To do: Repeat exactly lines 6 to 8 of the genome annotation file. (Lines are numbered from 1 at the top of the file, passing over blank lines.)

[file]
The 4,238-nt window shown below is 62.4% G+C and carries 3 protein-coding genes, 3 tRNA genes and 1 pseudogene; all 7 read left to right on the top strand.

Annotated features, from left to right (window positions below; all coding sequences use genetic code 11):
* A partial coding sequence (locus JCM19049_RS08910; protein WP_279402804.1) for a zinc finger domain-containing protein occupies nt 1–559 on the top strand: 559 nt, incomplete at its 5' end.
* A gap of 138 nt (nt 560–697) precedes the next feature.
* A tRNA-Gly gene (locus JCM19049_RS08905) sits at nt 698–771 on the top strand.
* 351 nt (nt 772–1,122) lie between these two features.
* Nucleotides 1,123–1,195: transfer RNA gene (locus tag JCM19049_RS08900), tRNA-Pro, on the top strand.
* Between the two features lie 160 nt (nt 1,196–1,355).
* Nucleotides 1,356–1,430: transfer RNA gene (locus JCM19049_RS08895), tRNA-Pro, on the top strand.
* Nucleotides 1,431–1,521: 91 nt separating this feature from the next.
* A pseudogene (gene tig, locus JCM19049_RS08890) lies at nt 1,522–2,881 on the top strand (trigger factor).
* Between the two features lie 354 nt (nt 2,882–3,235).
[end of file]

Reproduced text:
* 351 nt (nt 772–1,122) lie between these two features.
* Nucleotides 1,123–1,195: transfer RNA gene (locus tag JCM19049_RS08900), tRNA-Pro, on the top strand.
* Between the two features lie 160 nt (nt 1,196–1,355).